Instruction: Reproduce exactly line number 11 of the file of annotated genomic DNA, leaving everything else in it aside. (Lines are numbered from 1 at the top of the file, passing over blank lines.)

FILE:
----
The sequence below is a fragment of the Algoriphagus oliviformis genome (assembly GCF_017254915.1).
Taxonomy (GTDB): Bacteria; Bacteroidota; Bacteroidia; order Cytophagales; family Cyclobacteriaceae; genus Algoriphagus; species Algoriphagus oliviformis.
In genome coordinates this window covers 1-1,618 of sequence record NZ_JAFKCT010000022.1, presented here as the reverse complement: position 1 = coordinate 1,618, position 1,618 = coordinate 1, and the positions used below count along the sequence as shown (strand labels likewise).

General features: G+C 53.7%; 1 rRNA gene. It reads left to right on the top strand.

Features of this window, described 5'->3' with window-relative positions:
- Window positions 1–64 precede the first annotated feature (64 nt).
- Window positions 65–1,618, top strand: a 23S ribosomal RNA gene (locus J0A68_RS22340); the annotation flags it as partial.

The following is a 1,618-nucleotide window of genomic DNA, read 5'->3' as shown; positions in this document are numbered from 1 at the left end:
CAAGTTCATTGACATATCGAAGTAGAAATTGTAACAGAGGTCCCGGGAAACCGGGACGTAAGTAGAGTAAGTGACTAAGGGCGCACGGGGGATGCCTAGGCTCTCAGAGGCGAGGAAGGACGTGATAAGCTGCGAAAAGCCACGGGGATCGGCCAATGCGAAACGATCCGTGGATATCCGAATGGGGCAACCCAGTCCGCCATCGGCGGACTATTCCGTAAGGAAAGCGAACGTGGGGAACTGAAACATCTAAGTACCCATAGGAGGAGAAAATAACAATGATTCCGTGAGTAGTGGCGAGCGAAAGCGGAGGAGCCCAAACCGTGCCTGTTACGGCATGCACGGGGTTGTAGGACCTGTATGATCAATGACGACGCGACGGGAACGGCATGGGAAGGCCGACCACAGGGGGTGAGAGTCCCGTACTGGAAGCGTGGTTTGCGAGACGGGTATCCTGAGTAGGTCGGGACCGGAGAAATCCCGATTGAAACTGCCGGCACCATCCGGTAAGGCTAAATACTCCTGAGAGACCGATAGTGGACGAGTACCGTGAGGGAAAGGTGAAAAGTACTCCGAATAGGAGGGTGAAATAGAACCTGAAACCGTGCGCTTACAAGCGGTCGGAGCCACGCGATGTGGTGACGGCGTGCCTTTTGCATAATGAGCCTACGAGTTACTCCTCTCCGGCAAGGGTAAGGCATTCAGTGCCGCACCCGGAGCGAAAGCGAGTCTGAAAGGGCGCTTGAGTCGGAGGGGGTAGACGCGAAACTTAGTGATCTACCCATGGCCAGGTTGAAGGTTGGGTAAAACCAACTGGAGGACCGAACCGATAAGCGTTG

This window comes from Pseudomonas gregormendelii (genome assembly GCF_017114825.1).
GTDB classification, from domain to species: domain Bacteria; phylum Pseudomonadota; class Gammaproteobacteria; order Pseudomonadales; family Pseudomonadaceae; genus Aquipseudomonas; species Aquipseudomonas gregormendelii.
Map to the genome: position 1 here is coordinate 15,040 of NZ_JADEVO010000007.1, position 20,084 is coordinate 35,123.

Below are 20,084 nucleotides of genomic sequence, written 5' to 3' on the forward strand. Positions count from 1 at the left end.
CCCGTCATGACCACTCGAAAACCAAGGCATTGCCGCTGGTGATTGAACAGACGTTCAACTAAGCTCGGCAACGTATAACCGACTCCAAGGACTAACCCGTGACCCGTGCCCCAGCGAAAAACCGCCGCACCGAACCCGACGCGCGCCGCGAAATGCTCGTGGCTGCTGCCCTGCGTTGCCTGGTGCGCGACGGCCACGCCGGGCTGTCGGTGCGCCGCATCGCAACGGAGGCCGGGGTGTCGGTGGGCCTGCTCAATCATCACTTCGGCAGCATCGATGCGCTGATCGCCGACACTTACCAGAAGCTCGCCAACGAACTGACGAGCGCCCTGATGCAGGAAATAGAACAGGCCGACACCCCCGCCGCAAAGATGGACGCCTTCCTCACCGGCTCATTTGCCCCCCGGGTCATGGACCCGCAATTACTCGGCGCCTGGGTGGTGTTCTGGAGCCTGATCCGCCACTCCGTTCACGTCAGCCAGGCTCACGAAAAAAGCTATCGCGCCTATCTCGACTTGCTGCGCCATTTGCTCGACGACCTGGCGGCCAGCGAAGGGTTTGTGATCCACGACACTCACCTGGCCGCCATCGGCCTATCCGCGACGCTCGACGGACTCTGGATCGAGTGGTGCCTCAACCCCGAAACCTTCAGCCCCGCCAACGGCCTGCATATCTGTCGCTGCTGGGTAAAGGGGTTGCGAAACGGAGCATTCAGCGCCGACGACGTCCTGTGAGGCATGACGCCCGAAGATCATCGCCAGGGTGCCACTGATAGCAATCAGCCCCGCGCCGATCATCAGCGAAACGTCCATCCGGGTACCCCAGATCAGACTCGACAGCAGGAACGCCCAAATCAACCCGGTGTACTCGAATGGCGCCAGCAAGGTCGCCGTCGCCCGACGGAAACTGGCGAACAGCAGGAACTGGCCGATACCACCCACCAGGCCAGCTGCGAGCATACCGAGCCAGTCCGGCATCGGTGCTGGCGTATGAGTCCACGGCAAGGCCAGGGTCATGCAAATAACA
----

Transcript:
GTDB classification, from domain to species: domain Bacteria; phylum Pseudomonadota; class Gammaproteobacteria; order Pseudomonadales; family Pseudomonadaceae; genus Aquipseudomonas; species Aquipseudomonas gregormendelii.